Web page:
Saving Bright Beginnings: Early Education in Charlotte

At a time when schools are struggling to close budget deficits, districts across the country are making hard decisions about program cuts. In Charlotte, North Carolina, a popular prekindergarten initiative is at risk of being defunded. Schools offering Early Childhood Education degrees can also be found in these popular choices.

Bright Beginnings funding cuts education classes classroom budget deficits Charlotte

A Program Threatened

Bright Beginnings, an early childhood education initiative of the Charlotte-Mecklenburg Schools (CMS), is a Title One program designed for four-year-olds from underprivileged families. In place at 18 district locations, Bright Beginnings aims to provide 'a child-centered, literacy-focused curriculum to ensure that children are prepared for success in kindergarten and beyond.' It has been hailed by many as a national model for pre-K education.

This praise, however, has not saved Bright Beginnings from proposed cost-cutting measures. Facing a deficit of $100 million, the CMS board has proposed cutting $10.4 million from the program's annual budget. This is roughly half of the current operating expenses for Bright Beginnings. Parents and early childhood education advocates alike have voiced concern; such a budget reduction would eliminate about 2,000 spots in the program.

Bright Beginnings funding cuts education classes classroom budget deficits Charlotte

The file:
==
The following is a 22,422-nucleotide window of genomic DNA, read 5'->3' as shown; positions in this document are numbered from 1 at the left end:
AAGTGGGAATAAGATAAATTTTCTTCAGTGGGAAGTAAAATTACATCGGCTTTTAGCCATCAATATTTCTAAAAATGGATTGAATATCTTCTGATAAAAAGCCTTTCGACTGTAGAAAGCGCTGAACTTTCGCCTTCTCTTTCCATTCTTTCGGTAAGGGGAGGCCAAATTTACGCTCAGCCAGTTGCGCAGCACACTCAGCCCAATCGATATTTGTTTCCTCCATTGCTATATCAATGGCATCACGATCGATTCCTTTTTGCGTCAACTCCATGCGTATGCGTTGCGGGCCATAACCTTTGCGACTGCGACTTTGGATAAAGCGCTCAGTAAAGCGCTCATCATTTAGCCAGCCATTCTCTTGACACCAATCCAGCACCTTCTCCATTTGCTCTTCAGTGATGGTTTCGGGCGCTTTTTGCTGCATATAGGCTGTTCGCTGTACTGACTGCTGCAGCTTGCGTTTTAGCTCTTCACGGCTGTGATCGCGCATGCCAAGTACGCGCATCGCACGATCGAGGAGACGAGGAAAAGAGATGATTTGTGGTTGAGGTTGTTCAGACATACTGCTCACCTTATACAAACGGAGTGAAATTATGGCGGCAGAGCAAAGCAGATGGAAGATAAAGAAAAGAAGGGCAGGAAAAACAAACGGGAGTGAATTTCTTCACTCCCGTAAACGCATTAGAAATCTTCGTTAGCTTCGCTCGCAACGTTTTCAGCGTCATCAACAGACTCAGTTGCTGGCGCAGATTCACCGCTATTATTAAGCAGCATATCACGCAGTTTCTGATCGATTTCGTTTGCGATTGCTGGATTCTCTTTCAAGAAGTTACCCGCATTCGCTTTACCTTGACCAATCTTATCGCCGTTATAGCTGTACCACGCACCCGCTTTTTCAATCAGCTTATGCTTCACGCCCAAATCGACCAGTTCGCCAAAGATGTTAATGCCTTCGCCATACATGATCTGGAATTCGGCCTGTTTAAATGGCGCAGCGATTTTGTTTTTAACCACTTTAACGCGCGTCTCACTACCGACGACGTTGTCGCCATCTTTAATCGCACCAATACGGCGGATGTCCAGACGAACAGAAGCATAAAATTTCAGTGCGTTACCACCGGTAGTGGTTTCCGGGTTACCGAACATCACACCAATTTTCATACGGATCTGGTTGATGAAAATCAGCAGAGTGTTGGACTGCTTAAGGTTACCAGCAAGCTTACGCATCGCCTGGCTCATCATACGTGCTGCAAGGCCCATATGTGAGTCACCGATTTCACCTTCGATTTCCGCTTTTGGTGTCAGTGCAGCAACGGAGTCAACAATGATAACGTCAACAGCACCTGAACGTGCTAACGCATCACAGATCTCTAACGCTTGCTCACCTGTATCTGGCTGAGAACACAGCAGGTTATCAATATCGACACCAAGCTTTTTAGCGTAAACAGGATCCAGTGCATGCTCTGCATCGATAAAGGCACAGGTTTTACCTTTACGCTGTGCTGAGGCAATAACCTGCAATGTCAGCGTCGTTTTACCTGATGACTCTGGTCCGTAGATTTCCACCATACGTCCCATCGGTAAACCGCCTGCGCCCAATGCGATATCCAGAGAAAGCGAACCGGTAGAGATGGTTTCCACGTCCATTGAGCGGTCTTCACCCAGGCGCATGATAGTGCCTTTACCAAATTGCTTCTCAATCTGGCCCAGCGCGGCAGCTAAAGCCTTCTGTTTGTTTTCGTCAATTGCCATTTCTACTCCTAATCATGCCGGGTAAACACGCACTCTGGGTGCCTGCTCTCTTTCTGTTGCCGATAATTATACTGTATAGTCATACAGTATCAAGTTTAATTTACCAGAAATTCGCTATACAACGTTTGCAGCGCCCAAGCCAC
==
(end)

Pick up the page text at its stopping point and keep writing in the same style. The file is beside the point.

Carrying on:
Filling a Need

Implemented fourteen years ago, Bright Beginnings was an initiative taken by the Charlotte-Mecklenburg Schools to address a growing achievement gap between white middle-class children and poorer minority students. The program has seemed to pay dividends. Past data has shown that children who participate in the program are likely to perform better in grades K-3; they are held back less often and more likely to score above grade level on tests.

Education experts have long held that programs like Bright Beginning are an effective way to foster the kind of learning that will lead to improved achievement in later academic years. And while they acknowledge the difficulty of balancing budgets, they suggest that early childhood education offers the greatest return; dollars spent on younger students can help prevent substantive academic problems that are more costly to remediate.

Bright Beginnings funding cuts education classes classroom budget deficits Charlotte

An Undetermined Fate

After twice delaying voting on whether to slash funding for Bright Beginnings, the CMS board has decided that it will wait until May to decide the program's fate. After listening to community members, the board has floated the idea that program adjustments may be possible to able to help keep the program largely intact. Possible solutions suggested by the board have included cutting it down to four days per week or making it a half-day program.

If a budget solution does not emerge and cuts to Bright Beginnings are made, many families will have to fund children's pre-K education at private providers, an expense the neediest families will not be able to afford. Board president Eric Davis hopes to come up with a solution, but has warned that Bright Beginnings is only part of funding equation: 'We're trying to not only save one program that's particularly beneficial to children in this community; we're trying to save an entire school system.'

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